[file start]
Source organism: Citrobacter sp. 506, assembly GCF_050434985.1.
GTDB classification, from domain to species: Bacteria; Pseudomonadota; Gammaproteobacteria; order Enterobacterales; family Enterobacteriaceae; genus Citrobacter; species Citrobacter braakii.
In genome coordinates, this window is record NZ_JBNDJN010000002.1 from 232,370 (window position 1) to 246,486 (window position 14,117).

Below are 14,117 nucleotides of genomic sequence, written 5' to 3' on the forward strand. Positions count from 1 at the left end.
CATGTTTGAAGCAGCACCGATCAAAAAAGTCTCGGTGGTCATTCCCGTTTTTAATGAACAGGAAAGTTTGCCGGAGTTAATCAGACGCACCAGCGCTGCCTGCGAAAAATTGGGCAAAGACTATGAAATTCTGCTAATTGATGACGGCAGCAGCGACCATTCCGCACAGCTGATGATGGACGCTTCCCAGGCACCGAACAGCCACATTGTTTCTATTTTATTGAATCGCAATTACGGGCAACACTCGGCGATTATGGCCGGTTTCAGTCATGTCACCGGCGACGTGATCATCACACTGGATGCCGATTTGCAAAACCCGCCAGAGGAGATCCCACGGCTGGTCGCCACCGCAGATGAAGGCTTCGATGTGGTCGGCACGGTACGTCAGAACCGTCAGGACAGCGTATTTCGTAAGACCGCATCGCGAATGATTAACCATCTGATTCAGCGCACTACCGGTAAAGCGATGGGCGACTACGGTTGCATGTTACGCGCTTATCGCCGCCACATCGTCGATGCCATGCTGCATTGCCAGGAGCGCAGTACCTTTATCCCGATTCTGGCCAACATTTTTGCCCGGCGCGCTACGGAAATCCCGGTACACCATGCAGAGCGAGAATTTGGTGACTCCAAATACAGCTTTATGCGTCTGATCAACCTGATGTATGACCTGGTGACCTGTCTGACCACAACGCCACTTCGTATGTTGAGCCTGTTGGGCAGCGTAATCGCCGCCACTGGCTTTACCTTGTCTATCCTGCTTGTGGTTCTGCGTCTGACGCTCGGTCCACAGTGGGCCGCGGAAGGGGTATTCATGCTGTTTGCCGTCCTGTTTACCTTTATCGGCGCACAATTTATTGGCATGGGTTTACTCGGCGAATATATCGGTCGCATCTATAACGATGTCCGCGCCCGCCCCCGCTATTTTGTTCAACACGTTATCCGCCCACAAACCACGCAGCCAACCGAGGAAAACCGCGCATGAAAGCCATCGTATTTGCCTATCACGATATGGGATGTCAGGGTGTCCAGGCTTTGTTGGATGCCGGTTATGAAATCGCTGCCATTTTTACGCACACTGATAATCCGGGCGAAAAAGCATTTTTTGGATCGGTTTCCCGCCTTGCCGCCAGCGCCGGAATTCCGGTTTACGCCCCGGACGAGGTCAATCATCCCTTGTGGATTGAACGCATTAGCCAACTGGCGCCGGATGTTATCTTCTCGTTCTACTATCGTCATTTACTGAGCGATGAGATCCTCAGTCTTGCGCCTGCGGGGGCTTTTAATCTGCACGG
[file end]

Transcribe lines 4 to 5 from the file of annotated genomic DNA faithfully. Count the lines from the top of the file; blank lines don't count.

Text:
Below are 14,117 nucleotides of genomic sequence, written 5' to 3' on the forward strand. Positions count from 1 at the left end.
CATGTTTGAAGCAGCACCGATCAAAAAAGTCTCGGTGGTCATTCCCGTTTTTAATGAACAGGAAAGTTTGCCGGAGTTAATCAGACGCACCAGCGCTGCCTGCGAAAAATTGGGCAAAGACTATGAAATTCTGCTAATTGATGACGGCAGCAGCGACCATTCCGCACAGCTGATGATGGACGCTTCCCAGGCACCGAACAGCCACATTGTTTCTATTTTATTGAATCGCAATTACGGGCAACACTCGGCGATTATGGCCGGTTTCAGTCATGTCACCGGCGACGTGATCATCACACTGGATGCCGATTTGCAAAACCCGCCAGAGGAGATCCCACGGCTGGTCGCCACCGCAGATGAAGGCTTCGATGTGGTCGGCACGGTACGTCAGAACCGTCAGGACAGCGTATTTCGTAAGACCGCATCGCGAATGATTAACCATCTGATTCAGCGCACTACCGGTAAAGCGATGGGCGACTACGGTTGCATGTTACGCGCTTATCGCCGCCACATCGTCGATGCCATGCTGCATTGCCAGGAGCGCAGTACCTTTATCCCGATTCTGGCCAACATTTTTGCCCGGCGCGCTACGGAAATCCCGGTACACCATGCAGAGCGAGAATTTGGTGACTCCAAATACAGCTTTATGCGTCTGATCAACCTGATGTATGACCTGGTGACCTGTCTGACCACAACGCCACTTCGTATGTTGAGCCTGTTGGGCAGCGTAATCGCCGCCACTGGCTTTACCTTGTCTATCCTGCTTGTGGTTCTGCGTCTGACGCTCGGTCCACAGTGGGCCGCGGAAGGGGTATTCATGCTGTTTGCCGTCCTGTTTACCTTTATCGGCGCACAATTTATTGGCATGGGTTTACTCGGCGAATATATCGGTCGCATCTATAACGATGTCCGCGCCCGCCCCCGCTATTTTGTTCAACACGTTATCCGCCCACAAACCACGCAGCCAACCGAGGAAAACCGCGCATGAAAGCCATCGTATTTGCCTATCACGATATGGGATGTCAGGGTGTCCAGGCTTTGTTGGATGCCGGTTATGAAATCGCTGCCATTTTTACGCACACTGATAATCCGGGCGAAAAAGCATTTTTTGGATCGGTTTCCCGCCTTGCCGCCAGCGCCGGAATTCCGGTTTACGCCCCGGACGAGGTCAATCATCCCTTGTGGATTGAACGCATTAGCCAACTGGCGCCGGATGTTATCTTCTCGTTCTACTATCGTCATTTACTGAGCGATGAGATCCTCAGTCTTGCGCCTGCGGGGGCTTTTAATCTGCACGG